The topic of the fifth issue of Bakış is “Macro Trends in Turkish and Global Economy”.
With regards to global economy, and especially emerging countries, 2016 has been a difficult year, due to low levels of oil and commodity prices. Most of the oil and other commodity exporting countries shrank in 2016, as they did in 2015, and global trade continued to decline for the same reason.
Global trade, which has shrunk around 13% in US dollars in 2015 down to 16.5 trillion US dollars, continued to decline in the first 3 quarters of 2016. With oil and commodity prices recovering towards the end of 2016, even though it started to recover in the last quarter, it is expected that end of year global trade will shrink compared to 2015, down to 16 trillion US dollars.
2016 was a difficult year for Turkey as well. Terrorist attacks, a coup attempt, relations with Russia, developments in Syria, increasing exchange rates all shook the economy, both internally and externally. Due to these effects, the growth performance that the Turkish economy had enjoyed for 27 quarters ended, and the economy shrank by 1.8% in the third quarter. Up until the third quarter of 2016, the current account deficit declined, despite losses in tourism, thanks to the low levels of oil prices, but it started to increase again with the recovery in oil prices and losses in tourism that grew during the summer period. Shrinkage in this period also caused unemployment rates to increase. In the last quarter of the year, in addition to US dollar gaining strength, due to the rate cut by Moody’s and the inland political risks, the Turkish Lira depreciated severely. In summary, while the first half of 2016 started well for the Turkish economy, the second half ended in distress, due to political developments in the world and in the country.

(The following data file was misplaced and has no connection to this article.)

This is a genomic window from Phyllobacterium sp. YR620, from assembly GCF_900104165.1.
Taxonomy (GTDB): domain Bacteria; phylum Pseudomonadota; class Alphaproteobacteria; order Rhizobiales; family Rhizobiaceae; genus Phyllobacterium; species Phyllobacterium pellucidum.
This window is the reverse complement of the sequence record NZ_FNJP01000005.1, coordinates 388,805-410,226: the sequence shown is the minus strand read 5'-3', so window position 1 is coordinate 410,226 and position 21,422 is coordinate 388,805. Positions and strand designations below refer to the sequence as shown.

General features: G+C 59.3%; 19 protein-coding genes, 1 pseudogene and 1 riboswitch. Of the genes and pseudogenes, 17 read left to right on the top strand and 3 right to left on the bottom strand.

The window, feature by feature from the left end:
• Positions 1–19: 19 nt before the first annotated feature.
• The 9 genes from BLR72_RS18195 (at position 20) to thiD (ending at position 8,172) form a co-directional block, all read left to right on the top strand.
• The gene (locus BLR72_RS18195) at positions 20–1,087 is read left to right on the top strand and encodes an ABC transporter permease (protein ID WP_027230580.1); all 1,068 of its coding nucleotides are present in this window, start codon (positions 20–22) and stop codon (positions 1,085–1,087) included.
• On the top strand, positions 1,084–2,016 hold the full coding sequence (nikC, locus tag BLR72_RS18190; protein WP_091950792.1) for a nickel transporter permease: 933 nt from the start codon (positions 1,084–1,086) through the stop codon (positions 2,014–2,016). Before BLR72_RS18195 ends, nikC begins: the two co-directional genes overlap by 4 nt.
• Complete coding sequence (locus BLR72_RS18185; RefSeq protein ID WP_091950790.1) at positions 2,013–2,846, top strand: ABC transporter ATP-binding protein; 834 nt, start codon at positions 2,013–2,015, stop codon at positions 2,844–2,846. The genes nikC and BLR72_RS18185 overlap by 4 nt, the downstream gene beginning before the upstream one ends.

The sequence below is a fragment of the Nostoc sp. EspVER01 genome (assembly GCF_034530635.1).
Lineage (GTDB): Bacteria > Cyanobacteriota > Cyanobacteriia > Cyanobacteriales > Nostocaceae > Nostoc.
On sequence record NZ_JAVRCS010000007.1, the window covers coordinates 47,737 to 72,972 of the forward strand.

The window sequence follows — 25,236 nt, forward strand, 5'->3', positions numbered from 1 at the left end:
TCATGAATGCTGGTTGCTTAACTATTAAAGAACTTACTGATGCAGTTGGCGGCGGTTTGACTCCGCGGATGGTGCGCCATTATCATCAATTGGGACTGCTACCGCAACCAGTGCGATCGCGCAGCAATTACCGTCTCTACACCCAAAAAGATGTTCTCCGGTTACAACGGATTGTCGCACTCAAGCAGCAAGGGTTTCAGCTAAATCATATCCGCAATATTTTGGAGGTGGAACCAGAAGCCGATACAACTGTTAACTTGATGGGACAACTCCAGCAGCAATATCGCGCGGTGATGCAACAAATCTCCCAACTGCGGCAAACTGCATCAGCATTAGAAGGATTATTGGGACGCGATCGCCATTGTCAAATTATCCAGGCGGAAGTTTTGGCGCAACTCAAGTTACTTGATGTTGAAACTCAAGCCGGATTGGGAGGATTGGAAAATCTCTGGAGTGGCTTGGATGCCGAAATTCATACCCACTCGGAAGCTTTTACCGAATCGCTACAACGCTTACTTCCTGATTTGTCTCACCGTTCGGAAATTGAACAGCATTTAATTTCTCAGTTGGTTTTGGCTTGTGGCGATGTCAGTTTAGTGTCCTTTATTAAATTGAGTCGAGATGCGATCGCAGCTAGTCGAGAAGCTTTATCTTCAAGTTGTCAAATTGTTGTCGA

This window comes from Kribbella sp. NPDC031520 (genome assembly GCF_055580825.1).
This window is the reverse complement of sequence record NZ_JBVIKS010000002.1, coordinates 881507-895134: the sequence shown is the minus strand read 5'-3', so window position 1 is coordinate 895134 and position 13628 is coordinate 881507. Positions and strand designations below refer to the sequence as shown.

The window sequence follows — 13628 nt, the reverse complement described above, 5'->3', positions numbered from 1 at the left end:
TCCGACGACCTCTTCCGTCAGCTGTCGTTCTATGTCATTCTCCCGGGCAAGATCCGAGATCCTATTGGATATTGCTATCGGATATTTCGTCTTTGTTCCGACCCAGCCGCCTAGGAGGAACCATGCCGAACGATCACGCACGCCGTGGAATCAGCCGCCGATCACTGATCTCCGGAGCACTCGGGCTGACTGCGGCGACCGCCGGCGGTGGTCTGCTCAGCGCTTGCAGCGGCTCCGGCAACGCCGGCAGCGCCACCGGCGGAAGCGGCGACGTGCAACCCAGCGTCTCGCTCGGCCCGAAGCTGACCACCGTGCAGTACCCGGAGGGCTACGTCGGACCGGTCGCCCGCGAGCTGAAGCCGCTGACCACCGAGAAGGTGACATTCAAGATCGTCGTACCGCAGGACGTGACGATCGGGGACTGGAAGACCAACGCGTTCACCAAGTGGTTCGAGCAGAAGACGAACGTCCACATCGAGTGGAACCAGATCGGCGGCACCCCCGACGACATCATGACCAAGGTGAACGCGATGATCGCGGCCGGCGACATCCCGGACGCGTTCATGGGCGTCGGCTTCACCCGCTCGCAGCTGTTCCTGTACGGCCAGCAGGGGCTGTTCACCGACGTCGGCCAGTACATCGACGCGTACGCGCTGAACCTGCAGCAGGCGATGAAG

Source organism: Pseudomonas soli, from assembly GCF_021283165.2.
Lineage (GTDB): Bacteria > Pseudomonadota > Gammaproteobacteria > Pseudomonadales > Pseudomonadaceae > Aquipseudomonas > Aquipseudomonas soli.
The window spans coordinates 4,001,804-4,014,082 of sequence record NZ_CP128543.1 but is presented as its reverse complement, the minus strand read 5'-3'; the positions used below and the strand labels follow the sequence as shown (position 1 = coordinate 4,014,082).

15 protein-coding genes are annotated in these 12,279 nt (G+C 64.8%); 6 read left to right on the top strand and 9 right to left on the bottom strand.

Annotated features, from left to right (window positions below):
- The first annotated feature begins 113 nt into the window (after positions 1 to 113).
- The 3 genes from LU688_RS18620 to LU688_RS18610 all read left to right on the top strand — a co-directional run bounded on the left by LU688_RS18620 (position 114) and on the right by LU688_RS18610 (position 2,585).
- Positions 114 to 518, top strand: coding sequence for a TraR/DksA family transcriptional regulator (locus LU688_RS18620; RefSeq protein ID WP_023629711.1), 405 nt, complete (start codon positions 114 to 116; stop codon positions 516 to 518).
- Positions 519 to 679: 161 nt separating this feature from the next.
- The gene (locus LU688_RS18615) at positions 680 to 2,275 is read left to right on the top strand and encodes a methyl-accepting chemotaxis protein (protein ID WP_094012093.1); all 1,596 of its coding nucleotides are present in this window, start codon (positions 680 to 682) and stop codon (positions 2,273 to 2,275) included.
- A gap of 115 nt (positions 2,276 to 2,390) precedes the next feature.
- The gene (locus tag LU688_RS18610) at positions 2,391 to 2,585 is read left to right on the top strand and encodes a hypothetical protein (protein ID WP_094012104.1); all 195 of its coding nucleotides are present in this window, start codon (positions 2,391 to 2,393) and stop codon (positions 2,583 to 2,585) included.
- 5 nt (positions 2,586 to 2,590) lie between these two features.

Global markets agree that the world economy will be more successful in 2017 than in 2016. Behind these thoughts, there are expectations that oil and commodity prices will increase, economies of oil exporting countries will recover, and global trade will increase again, following the two-year decline. Institutions such as the IMF, OECD and World Bank, all anticipate 0.3-0.4 points higher global growth in 2017 compared to 2016. Trump's policies are the most significant risk factor for the global markets in 2017. With the expectation that Trump will boost construction and infrastructure investments, the US is expected to grow more aggressively in 2017, and may go through 3 interest rate increases, as expected. This, theoretically, points to the fact that the US dollar will appreciate more in 2017. But of course we cannot know that for sure. Additionally, the preventive measures that Trump is planning against China and Mexico are a significant risk factor for global trade.There is a prevailing expectation that 2017 will be a better year than 2016 for Turkey in terms of growth. In 2017, for reasons such as export prices starting to increase, tourism losses recovering and the political crisis with Russia ends, Turkey is expected to grow at a higher rate, with the strong contribution of net exports in 2017. In the meantime, reform and incentive package initiatives by the government are expected to create a boosting effect on investments and consumption in the second half of 2017.